“I am not a racist”​ is not the same as “there is no racism”​

“I am not a racist”​ is not the same as “there is no racism”​

(This is a slightly-edited repost of an essay I originally posted on LinkedIn in 2020.)

For the longest time, I thought about racism in an individual context: if I didn’t express racist feelings, or see them expressed, it was hard to imagine that “racism” was widespread, or if it was real, that it was my responsibility to address it.

But “I am not racist” can be true and “racism is widespread and a problem” can also be true. As my former co-worker Terri Burns so eloquently put in the BLCK.VC event in 2020, systems in the US aren’t broken, they are working as intended. I, as a white person, have benefited from racist systems. For example: 

When my Grandparents bought their first house in the early 1940s, they were beneficiaries of relaxed lending practices made possible by the National Housing Act of 1934. A precursor to the Fair Housing Act of the 60s, the NHA established a practice that would later become known as redlining – making it possible for White home buyers to secure mortgages, excluding Black Americans from doing the same. For decades.

The single biggest contributor to generational wealth in America? Home ownership. By explicitly enabling White Americans like my Grandparents to buy homes – starting in the 30s and 40s and carrying through to the 80s – the federal housing system significantly contributed to the disparity in net worth between Black families and White families (today, that gap is roughly 10x).

When Americans like my Grandfather returned from WWII, Congress created the GI Bill to help soldiers afford college (second biggest contributor to a family’s net worth? A college education!) and buy homes. To get it passed into law, the Bill’s sponsors made concessions to Southern politicians that ensured many of the GI Bill’s benefits would be unavailable to Black soldiers. The result? White soldiers saw their future earnings grow and were able to buy homes at rates that dwarfed those of their fellow Black veterans, accelerating the wealth gap even as the Civil Rights era appeared to create new opportunities for Black Americans.

Sticking with education: K-12 schools in the U.S. are disproportionately funded by local property taxes, which itself only serves to compound disparities between neighborhoods. Those same neighborhoods that had previously been punished through redlining today face dramatically lower school funding – which only serves to widen the achievement gap between wealthy (often White) and poor (often Black) communities. And when those students graduate from high school and apply to college, they’re penalized a second time, as their admission to college is almost always influenced by their standardized test scores – which reveal ongoing, systemic racial gaps between White and Black students.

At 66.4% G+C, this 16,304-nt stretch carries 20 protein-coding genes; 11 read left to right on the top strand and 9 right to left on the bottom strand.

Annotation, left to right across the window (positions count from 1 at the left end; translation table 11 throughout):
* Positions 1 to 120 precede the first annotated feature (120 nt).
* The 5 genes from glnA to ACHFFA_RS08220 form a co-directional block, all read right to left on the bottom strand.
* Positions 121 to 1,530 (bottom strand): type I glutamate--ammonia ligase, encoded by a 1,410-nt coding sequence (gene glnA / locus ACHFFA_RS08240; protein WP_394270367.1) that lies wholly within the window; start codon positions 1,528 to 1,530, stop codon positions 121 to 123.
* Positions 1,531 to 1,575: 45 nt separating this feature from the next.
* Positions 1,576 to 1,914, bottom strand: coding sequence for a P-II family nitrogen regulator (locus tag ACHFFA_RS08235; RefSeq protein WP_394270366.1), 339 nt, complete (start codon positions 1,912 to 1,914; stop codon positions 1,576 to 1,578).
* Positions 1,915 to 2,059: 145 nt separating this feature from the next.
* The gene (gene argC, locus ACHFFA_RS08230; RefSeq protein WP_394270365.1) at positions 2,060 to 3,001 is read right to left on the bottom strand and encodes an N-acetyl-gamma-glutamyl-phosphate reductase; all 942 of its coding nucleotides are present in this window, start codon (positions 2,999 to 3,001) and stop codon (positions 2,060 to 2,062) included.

Richard Nixon’s “law and order” strategy in the 70s, Ronald Reagan’s war on drugs in the 80s, and Bill Clinton’s “three strikes and you’re out” policy in the 90s: all together, by 2010 the United States incarcerated a larger percentage of its Black population than South Africa did at the height of Apartheid. With less than 5% of the world’s population, we had 25% of the world’s prisoners. Not only had we denied economic opportunity through housing and education policy for generations, we then put nearly 8% of Black Americans under criminal supervision – limiting their eligibility for housing, food, and job assistance, among many others. Those under criminal supervision also lose their right to vote – depending on the state, some convicted of a felony lose their right to vote permanently. Denied access to opportunity, denied assistance that might help them get back on their feet – even after paying their debt to society – these citizens are then denied representation by prohibiting them for voting for their elected officials.

None of this addresses the ongoing, post-Reconstruction campaign of racial terror carried out by Whites towards Blacks, but it must be mentioned: while these policies and systems were denying fundamental rights to Black Americans, between 1877 and 1950, over 4,000 Black Americans were lynched by Whites. Of all lynchings carried out after 1900, just 1% of those murderers were convicted of a crimeMany lynchings were announced in advance. In newspapers. Carried out in public, before crowds of hundreds or thousands of White Americans.

It was only as I came to acknowledge these tragic, deeply uncomfortable facts, and accepted that I had – directly or otherwise – benefited from them, that I grew motivated to change them. I am not a racist, but there is racism. Facing this reality – understanding the deep, fundamental nature of the systemic barriers we as a nation have placed over generations, some of which, like mass incarceration, played out in my lifetime – is why I decided to commit more of my own time to (a) acknowledging and calling attention to injustices when I see them, (b) advocating for change with elected officials, and (c) investing time and money with organizations actively working to dismantle these systems.

Black lives matter.

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